Alnoor Ladha, Felipe Viveros, Al Jazeera
On January 14-18, representatives from 45 Indigenous communities gathered in the small village of Piaracu, in the Xingu Basin of the Amazon, to mobilise against the anti-environmentalist rhetoric and devastating “pro-development” policies of Brazil’s far-right president, Jair Bolsonoro, which have led to an unprecedented surge in the number and severity of fires in the Amazon rainforest.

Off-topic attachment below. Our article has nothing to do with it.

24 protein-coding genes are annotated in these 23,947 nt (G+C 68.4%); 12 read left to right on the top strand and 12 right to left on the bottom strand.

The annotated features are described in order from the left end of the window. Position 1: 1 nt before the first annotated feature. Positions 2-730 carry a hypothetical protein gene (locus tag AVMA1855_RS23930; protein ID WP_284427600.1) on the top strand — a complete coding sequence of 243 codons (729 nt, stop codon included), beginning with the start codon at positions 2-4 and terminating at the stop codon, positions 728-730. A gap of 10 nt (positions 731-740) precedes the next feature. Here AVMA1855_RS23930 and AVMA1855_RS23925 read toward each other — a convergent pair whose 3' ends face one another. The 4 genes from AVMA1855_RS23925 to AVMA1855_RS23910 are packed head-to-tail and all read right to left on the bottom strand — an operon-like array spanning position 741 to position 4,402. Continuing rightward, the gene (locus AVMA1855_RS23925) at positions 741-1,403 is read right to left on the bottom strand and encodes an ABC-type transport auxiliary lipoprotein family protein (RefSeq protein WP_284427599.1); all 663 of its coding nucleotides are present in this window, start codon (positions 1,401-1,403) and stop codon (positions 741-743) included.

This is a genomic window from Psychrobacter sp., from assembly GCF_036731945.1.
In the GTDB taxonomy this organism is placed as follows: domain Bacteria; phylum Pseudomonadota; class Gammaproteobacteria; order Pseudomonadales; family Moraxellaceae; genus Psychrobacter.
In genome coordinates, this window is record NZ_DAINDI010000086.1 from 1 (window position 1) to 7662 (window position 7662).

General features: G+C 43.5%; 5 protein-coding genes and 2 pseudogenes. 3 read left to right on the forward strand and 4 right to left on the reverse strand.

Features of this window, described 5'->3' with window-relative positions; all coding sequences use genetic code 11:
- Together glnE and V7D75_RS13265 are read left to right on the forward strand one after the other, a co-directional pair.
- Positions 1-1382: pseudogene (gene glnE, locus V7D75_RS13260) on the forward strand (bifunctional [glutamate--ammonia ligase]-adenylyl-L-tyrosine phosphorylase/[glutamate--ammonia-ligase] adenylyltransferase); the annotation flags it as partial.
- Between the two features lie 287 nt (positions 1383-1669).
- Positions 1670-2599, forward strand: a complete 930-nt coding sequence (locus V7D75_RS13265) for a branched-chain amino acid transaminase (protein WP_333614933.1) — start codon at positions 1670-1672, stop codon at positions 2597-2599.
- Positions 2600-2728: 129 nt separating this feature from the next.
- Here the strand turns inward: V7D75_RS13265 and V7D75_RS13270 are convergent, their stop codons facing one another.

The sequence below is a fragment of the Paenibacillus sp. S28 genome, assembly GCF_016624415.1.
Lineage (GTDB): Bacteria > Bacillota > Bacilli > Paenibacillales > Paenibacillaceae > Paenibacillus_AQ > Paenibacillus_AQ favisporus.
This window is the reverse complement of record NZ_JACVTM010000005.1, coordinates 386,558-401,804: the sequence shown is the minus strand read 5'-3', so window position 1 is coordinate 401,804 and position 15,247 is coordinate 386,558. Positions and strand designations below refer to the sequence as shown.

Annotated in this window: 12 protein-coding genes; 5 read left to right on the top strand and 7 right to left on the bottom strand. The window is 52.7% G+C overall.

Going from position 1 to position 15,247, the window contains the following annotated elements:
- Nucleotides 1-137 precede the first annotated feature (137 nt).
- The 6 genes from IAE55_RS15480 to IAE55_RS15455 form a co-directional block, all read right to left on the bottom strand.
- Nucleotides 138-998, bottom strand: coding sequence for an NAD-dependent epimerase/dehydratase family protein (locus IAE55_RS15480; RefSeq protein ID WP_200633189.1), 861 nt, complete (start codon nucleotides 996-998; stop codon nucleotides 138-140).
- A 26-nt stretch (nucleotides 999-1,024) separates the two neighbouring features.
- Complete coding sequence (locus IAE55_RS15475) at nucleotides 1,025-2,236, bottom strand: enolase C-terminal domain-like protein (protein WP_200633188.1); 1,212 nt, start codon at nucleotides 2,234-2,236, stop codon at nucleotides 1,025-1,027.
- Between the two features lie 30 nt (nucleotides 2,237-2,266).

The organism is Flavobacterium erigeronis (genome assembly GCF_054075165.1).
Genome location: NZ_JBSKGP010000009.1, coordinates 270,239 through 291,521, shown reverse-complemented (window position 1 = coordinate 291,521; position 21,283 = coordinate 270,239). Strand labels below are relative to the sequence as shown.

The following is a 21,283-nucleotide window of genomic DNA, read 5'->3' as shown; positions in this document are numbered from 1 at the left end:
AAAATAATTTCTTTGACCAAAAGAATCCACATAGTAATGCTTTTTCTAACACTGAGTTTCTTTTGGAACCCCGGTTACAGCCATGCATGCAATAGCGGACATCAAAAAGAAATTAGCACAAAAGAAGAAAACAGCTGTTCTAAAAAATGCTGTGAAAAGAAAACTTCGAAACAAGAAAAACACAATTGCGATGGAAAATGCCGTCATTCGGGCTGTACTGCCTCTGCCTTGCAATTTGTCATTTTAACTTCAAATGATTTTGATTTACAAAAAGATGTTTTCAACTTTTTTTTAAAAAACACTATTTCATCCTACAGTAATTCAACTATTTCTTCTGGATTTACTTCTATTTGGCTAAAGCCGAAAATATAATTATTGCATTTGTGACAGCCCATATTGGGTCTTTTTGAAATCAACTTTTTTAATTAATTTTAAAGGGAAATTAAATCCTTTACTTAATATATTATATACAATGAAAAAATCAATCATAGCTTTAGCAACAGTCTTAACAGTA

The meeting, which was convened by legendary Indigenous Brazilian leader and environmentalist Chief Raoni, came at a watershed moment in the fight to save a region that is considered to be “the heart and lungs of the planet”. Today, scientists are warning that the Amazon is fast approaching its “tipping point” – the point when global climate change, combined with increasing deforestation, would cause the Amazon rainforest to turn into a dessert-like savannah. According to Carlos Nobre, a renowned climate researcher at the University of Sao Paulo, this could happen within 10 to 15 years at the current rate of destruction, resulting in a global catastrophe that would affect the entire planet.